Taiwan's Fair Trade Commission has approved a plan by the nation's major operators to establish a mobile payment joint venture, amid cries by the political opposition that it is encouraging a monopoly.
The Commission has given the conditional nod to a mobile payment consortium set up by Chunghwa Telecom, Far EasTone, Taiwan Mobile, Asia Pacific Telecom, VIBO Telecom and smartcard system operator EasyCard, Focus Taiwan reported.
The planned Trusted Service Management (TSM) mobile platform will be an NFC payment system with wide-ranging applications.
EasyCard smartcards are already capable of purchasing public transport tickets as well as retail goods at a variety of department, convenience and other stores. It started out as a mass transit system, and is available for purchase at all stations.
The FTC said it had set some regulatory stipulations for the consortium, to avoid a potential monopoly.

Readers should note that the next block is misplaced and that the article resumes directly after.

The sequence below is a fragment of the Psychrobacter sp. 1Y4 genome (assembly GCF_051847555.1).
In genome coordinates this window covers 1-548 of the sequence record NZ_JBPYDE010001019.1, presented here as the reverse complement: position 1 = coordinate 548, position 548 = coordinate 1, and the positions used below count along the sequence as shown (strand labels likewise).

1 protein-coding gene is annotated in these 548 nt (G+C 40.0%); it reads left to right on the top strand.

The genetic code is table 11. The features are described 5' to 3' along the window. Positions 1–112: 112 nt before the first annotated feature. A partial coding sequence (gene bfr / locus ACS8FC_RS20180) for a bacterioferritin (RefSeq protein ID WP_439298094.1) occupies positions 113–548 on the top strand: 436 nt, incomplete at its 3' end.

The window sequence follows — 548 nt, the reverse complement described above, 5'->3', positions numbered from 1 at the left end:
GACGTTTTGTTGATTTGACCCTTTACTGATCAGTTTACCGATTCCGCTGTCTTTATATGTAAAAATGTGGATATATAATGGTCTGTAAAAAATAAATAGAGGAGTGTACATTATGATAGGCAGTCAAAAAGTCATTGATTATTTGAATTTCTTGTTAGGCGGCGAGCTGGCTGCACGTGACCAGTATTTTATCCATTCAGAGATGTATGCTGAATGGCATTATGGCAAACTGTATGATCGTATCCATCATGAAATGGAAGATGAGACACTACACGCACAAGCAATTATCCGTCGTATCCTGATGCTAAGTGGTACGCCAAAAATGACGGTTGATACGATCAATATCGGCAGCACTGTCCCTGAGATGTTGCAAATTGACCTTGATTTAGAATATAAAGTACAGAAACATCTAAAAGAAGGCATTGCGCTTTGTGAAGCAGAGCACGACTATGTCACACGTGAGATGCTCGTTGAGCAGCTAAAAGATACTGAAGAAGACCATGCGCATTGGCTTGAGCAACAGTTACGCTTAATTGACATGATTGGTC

These include limits on the amount each company is allowed to invest in the venture, a promise to support future payment systems if competing products emerge and an agreement not to give special treatment to current consortium members.
But these conditions weren't enough to prevent opposition lawmakers from accusing the FTC of effectively endorsing a monopoly, Taipei Timessaid.
At a press conference, a Democratic Progressive Party politician said that the five operator members account for almost all of the nation's mobile subscribers, and EasyCard had even more customers than the operators combined, implying that there would be little room for rival services to spring up.
Chunghwa, Far EasTone and Taiwan Mobile laid the groundwork for the joint venture back in September 2011 with an initial agreement to collaborate on a credit verification platform.